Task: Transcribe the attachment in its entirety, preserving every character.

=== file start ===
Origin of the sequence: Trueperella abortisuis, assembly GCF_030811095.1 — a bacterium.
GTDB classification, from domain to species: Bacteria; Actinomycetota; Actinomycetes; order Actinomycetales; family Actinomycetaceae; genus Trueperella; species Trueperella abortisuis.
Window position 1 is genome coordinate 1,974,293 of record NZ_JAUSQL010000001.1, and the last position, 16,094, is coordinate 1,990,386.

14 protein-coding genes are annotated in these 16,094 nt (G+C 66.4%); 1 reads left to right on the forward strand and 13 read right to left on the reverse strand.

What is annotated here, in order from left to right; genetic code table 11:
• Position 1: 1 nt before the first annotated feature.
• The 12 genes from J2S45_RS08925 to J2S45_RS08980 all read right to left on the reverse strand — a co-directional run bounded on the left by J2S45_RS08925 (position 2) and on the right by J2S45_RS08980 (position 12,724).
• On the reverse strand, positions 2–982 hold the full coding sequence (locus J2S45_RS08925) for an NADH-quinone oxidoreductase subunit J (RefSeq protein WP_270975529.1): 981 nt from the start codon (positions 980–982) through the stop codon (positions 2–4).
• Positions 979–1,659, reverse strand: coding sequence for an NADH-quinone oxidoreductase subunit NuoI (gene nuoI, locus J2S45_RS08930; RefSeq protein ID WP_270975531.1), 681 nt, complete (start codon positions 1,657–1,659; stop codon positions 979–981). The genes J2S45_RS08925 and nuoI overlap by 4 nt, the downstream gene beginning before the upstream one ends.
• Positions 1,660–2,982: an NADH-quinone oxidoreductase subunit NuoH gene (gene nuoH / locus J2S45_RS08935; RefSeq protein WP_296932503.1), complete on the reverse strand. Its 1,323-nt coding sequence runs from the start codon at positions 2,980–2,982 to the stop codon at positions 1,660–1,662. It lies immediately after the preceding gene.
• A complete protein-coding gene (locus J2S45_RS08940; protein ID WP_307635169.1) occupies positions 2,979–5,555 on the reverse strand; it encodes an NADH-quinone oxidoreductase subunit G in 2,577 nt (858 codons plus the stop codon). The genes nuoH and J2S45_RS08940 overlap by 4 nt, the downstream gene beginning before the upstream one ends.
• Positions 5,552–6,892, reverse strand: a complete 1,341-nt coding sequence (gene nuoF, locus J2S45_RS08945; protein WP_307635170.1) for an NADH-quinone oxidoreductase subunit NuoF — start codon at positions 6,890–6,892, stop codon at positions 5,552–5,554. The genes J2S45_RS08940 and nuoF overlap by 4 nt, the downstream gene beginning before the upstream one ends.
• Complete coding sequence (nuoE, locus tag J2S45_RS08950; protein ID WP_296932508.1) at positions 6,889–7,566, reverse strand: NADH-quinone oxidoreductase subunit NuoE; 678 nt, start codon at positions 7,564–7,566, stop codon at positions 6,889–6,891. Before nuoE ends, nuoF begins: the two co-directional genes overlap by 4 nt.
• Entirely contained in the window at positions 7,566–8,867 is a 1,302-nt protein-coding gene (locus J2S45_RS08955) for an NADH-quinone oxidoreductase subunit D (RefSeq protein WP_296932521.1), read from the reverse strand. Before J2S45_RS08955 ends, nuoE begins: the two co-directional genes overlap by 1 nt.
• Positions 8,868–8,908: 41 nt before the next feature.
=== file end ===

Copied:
Origin of the sequence: Trueperella abortisuis, assembly GCF_030811095.1 — a bacterium.
GTDB classification, from domain to species: Bacteria; Actinomycetota; Actinomycetes; order Actinomycetales; family Actinomycetaceae; genus Trueperella; species Trueperella abortisuis.
Window position 1 is genome coordinate 1,974,293 of record NZ_JAUSQL010000001.1, and the last position, 16,094, is coordinate 1,990,386.

14 protein-coding genes are annotated in these 16,094 nt (G+C 66.4%); 1 reads left to right on the forward strand and 13 read right to left on the reverse strand.

What is annotated here, in order from left to right; genetic code table 11:
• Position 1: 1 nt before the first annotated feature.
• The 12 genes from J2S45_RS08925 to J2S45_RS08980 all read right to left on the reverse strand — a co-directional run bounded on the left by J2S45_RS08925 (position 2) and on the right by J2S45_RS08980 (position 12,724).
• On the reverse strand, positions 2–982 hold the full coding sequence (locus J2S45_RS08925) for an NADH-quinone oxidoreductase subunit J (RefSeq protein WP_270975529.1): 981 nt from the start codon (positions 980–982) through the stop codon (positions 2–4).
• Positions 979–1,659, reverse strand: coding sequence for an NADH-quinone oxidoreductase subunit NuoI (gene nuoI, locus J2S45_RS08930; RefSeq protein ID WP_270975531.1), 681 nt, complete (start codon positions 1,657–1,659; stop codon positions 979–981). The genes J2S45_RS08925 and nuoI overlap by 4 nt, the downstream gene beginning before the upstream one ends.
• Positions 1,660–2,982: an NADH-quinone oxidoreductase subunit NuoH gene (gene nuoH / locus J2S45_RS08935; RefSeq protein WP_296932503.1), complete on the reverse strand. Its 1,323-nt coding sequence runs from the start codon at positions 2,980–2,982 to the stop codon at positions 1,660–1,662. It lies immediately after the preceding gene.
• A complete protein-coding gene (locus J2S45_RS08940; protein ID WP_307635169.1) occupies positions 2,979–5,555 on the reverse strand; it encodes an NADH-quinone oxidoreductase subunit G in 2,577 nt (858 codons plus the stop codon). The genes nuoH and J2S45_RS08940 overlap by 4 nt, the downstream gene beginning before the upstream one ends.
• Positions 5,552–6,892, reverse strand: a complete 1,341-nt coding sequence (gene nuoF, locus J2S45_RS08945; protein WP_307635170.1) for an NADH-quinone oxidoreductase subunit NuoF — start codon at positions 6,890–6,892, stop codon at positions 5,552–5,554. The genes J2S45_RS08940 and nuoF overlap by 4 nt, the downstream gene beginning before the upstream one ends.
• Complete coding sequence (nuoE, locus tag J2S45_RS08950; protein ID WP_296932508.1) at positions 6,889–7,566, reverse strand: NADH-quinone oxidoreductase subunit NuoE; 678 nt, start codon at positions 7,564–7,566, stop codon at positions 6,889–6,891. Before nuoE ends, nuoF begins: the two co-directional genes overlap by 4 nt.
• Entirely contained in the window at positions 7,566–8,867 is a 1,302-nt protein-coding gene (locus J2S45_RS08955) for an NADH-quinone oxidoreductase subunit D (RefSeq protein WP_296932521.1), read from the reverse strand. Before J2S45_RS08955 ends, nuoE begins: the two co-directional genes overlap by 1 nt.
• Positions 8,868–8,908: 41 nt before the next feature.